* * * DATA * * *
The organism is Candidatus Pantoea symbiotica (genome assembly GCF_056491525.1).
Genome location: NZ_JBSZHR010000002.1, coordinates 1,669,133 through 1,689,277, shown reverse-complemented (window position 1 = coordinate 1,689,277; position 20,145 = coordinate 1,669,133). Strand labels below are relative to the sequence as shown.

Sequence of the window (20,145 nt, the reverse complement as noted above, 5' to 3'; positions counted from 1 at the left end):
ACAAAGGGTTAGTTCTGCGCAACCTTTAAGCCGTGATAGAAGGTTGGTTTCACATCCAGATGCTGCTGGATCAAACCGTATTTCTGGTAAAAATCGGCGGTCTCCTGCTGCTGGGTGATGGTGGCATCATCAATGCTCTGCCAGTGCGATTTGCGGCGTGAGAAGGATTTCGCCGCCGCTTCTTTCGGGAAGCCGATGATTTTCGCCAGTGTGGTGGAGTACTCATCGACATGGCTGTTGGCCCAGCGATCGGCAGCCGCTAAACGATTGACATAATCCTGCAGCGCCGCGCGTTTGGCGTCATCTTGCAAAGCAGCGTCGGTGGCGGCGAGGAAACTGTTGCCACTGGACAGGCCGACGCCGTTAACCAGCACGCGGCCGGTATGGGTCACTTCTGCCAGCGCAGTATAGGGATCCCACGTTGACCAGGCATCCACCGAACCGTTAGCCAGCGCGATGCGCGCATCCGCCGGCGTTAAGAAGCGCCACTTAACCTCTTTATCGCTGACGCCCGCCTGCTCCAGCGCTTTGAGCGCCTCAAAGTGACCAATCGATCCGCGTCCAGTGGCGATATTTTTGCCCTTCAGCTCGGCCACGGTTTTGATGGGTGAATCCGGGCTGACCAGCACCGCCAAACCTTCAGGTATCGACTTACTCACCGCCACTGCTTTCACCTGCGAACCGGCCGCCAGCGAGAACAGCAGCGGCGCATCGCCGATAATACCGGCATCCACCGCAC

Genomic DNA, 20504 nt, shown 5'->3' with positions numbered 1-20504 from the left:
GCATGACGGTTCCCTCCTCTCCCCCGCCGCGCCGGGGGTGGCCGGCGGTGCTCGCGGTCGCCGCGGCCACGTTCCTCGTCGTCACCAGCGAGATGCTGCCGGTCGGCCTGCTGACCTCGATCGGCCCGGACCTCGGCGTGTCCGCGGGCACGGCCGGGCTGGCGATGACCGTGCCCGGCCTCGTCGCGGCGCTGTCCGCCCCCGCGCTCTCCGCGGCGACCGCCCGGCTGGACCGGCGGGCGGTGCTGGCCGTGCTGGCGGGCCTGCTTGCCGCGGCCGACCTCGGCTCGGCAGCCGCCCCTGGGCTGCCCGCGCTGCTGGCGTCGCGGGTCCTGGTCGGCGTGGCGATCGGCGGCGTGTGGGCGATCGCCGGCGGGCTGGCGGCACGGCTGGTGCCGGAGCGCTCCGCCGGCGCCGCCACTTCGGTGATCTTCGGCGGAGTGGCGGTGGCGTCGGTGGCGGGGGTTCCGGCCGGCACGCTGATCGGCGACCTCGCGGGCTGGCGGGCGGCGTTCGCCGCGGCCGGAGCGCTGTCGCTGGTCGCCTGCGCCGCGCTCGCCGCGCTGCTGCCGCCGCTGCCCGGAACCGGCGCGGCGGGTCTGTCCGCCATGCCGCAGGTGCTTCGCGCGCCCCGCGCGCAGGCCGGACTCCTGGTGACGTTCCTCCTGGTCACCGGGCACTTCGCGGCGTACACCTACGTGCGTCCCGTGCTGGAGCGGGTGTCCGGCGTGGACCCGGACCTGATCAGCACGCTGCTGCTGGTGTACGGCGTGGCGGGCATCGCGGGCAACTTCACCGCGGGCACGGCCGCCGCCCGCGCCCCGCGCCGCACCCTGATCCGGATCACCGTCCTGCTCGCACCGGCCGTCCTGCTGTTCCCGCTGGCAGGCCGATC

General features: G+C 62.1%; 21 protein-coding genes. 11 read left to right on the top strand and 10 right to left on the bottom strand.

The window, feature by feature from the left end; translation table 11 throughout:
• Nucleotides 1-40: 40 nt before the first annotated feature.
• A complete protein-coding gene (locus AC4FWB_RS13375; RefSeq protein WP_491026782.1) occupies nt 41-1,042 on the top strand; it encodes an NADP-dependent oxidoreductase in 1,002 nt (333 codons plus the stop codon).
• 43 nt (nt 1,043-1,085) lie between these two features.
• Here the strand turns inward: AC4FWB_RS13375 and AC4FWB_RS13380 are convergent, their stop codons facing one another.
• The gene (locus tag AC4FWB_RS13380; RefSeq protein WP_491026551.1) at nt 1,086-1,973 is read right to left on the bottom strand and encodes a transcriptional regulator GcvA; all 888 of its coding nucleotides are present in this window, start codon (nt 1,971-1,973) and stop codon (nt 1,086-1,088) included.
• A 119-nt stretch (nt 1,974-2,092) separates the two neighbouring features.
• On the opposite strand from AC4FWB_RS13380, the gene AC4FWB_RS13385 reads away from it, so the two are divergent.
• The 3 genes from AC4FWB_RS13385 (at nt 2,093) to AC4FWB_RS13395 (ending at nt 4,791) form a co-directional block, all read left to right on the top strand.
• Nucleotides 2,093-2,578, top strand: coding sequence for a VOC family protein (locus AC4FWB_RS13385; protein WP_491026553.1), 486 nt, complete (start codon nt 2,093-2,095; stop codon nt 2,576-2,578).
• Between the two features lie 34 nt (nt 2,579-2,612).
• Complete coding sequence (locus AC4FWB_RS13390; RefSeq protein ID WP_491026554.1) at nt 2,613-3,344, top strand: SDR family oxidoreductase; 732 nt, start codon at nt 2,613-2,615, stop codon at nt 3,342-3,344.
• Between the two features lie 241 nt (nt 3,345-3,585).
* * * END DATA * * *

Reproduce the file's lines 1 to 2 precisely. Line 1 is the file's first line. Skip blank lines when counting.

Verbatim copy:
The organism is Candidatus Pantoea symbiotica (genome assembly GCF_056491525.1).
Genome location: NZ_JBSZHR010000002.1, coordinates 1,669,133 through 1,689,277, shown reverse-complemented (window position 1 = coordinate 1,689,277; position 20,145 = coordinate 1,669,133). Strand labels below are relative to the sequence as shown.